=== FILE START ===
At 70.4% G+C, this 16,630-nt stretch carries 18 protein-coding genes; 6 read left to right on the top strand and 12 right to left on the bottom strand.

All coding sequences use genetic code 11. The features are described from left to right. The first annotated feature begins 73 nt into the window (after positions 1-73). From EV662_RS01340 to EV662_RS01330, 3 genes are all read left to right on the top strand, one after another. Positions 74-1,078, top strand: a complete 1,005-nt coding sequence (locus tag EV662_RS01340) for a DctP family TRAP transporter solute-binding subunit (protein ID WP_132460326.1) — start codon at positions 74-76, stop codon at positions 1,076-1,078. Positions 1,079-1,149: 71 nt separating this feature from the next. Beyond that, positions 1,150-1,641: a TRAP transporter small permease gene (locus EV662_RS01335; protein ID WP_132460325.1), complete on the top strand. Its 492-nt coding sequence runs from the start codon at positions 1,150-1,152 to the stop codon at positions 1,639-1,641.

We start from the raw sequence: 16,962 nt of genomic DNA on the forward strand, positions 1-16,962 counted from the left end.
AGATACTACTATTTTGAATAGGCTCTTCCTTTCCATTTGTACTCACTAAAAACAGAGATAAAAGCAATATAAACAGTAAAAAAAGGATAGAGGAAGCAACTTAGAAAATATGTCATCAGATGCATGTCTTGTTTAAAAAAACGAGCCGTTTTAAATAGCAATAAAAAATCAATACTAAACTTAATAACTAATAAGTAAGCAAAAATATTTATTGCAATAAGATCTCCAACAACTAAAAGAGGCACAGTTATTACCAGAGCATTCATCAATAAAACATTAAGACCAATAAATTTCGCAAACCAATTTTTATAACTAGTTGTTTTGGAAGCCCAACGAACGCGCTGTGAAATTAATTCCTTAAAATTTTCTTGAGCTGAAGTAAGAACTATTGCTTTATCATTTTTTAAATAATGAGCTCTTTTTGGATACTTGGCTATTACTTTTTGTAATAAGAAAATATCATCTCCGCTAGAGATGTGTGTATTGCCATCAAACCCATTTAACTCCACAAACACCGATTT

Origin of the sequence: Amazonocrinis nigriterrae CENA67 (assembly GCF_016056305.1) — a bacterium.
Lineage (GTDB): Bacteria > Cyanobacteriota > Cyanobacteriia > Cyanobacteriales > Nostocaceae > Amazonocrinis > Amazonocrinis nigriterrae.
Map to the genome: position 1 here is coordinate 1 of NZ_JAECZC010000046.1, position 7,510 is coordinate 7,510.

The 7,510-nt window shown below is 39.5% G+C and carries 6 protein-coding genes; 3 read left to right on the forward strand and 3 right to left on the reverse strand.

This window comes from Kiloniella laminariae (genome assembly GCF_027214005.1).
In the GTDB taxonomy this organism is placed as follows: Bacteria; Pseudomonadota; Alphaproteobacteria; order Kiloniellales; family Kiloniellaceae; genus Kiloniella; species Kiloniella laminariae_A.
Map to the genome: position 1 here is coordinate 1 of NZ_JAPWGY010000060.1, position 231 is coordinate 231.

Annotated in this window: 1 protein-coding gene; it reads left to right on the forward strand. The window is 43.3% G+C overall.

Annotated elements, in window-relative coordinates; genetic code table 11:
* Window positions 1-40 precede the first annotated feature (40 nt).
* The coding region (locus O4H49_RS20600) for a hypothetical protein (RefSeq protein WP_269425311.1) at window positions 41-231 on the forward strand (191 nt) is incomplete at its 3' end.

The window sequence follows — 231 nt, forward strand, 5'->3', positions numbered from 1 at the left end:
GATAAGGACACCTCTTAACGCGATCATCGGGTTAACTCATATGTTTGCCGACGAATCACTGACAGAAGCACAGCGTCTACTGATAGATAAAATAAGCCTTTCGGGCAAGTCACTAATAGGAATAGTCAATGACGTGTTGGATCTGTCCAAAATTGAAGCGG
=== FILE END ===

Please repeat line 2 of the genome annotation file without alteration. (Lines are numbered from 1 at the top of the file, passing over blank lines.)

All coding sequences use genetic code 11. The features are described from left to right. The first annotated feature begins 73 nt into the window (after positions 1-73). From EV662_RS01340 to EV662_RS01330, 3 genes are all read left to right on the top strand, one after another. Positions 74-1,078, top strand: a complete 1,005-nt coding sequence (locus tag EV662_RS01340) for a DctP family TRAP transporter solute-binding subunit (protein ID WP_132460326.1) — start codon at positions 74-76, stop codon at positions 1,076-1,078. Positions 1,079-1,149: 71 nt separating this feature from the next. Beyond that, positions 1,150-1,641: a TRAP transporter small permease gene (locus EV662_RS01335; protein ID WP_132460325.1), complete on the top strand. Its 492-nt coding sequence runs from the start codon at positions 1,150-1,152 to the stop codon at positions 1,639-1,641.